“At Marie Curie, we understand the value of planning ahead for the death of a loved one, however, the pandemic has forced us to confront death in ways we never could have comprehended.

“Our bereavement services have seen an influx of people who are experiencing post-traumatic stress as a result of complicated grief throughout the pandemic. It’s vital that families of those living with dementia are properly supported to make difficult decisions and are not left with a legacy of grief and guilt because they’re not sure they made the right choice in a moment of crisis.  

“Having to make these difficult decisions can have a profound impact on the emotional well-being of family members, and lasting feelings of guilt and doubt if they made the right decision.” 

Colin Capper, Head of Research Development and Evaluation at Alzheimer’s Society said:

“The coronavirus pandemic has changed life for us all, but particularly for people with dementia and their families who have been worst hit. Our Alzheimer’s Society support line has been flooded with calls from people worried about the life-changing decisions they’re having to make for a loved one with dementia, especially when they’re not able to see them. With a second wave of coronavirus looming on the horizon, the new guidance developed in partnership with Alzheimer’s Society will be critical in providing practical support and advice that families need – so essential when making emotional, tough decisions about where and how their loved ones will get the best care.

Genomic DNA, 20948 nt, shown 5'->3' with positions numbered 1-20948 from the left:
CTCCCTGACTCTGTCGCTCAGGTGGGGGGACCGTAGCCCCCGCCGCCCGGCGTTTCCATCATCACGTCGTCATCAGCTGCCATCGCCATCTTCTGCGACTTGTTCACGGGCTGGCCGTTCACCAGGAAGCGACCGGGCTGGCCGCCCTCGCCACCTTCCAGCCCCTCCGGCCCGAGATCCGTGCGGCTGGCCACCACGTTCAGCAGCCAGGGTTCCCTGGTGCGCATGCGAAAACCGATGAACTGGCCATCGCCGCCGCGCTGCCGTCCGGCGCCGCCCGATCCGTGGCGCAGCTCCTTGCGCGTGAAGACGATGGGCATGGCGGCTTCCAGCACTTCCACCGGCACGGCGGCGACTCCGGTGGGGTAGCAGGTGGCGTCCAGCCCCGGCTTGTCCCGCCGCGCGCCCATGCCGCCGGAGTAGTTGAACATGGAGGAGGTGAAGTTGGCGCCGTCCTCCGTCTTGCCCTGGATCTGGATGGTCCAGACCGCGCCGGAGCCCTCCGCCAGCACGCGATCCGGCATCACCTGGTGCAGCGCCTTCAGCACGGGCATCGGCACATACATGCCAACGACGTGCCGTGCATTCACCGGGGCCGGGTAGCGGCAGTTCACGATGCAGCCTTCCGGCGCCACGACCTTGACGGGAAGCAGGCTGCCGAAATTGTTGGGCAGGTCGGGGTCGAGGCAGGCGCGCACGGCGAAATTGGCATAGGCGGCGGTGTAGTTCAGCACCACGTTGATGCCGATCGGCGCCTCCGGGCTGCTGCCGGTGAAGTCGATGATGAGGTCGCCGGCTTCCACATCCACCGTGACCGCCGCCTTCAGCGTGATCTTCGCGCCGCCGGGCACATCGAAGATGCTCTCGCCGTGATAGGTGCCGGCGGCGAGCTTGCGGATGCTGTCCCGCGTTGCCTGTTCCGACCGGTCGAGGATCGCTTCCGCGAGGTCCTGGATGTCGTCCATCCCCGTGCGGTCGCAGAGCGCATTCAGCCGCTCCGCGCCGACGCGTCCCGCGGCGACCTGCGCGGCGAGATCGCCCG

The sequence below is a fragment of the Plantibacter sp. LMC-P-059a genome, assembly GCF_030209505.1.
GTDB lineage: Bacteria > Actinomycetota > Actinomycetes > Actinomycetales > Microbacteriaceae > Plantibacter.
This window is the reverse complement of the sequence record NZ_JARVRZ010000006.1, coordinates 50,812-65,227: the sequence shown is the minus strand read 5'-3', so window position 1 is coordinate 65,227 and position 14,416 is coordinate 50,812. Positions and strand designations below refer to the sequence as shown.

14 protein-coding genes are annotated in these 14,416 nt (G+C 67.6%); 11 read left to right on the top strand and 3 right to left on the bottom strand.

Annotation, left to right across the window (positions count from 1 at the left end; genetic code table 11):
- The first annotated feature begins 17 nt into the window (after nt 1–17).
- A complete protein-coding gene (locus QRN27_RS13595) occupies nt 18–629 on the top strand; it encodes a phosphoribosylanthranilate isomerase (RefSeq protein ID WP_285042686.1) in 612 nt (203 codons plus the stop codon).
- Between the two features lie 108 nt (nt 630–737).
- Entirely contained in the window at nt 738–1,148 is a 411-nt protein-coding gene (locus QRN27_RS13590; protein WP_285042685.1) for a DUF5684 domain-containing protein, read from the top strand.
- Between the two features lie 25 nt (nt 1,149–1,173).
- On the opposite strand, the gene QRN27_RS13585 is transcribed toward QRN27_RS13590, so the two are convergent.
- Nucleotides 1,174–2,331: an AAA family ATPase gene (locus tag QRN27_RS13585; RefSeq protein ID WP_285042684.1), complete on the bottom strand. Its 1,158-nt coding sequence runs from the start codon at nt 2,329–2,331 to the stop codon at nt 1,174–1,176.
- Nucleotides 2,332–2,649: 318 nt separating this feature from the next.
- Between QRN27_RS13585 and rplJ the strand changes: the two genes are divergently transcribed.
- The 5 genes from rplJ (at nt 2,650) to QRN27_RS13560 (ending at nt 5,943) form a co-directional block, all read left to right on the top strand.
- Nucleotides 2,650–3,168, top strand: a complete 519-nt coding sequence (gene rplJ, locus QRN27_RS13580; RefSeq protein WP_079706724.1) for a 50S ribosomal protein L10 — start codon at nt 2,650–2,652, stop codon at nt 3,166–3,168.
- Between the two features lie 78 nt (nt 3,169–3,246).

“Sadly, the pandemic has hit dementia research funding hard, putting work like this at risk. We need the government to honour their pledge to double dementia research funding, so that we prioritise good dementia care as the pandemic evolves to ensure families do not have to face this crisis alone.”

Dr. Karen Harrison Dening, Head of Research and Publications at Dementia UK, said:

“Ensuring that a person with dementia’s needs, rights and wishes for care are respected has always been challenging for families; overwhelming bureaucracy, a lack of understanding of dementia from key professionals and difficult decisions for families around end of life care prevail. The coronavirus has of course now compounded these issues, particularly given the high number of excess deaths we are seeing in dementia.

“Dementia UK’s specialist dementia nurses guide families through these challenges but any additional support that is provided to help them make decisions around a loved one, such as this guide, is invaluable.”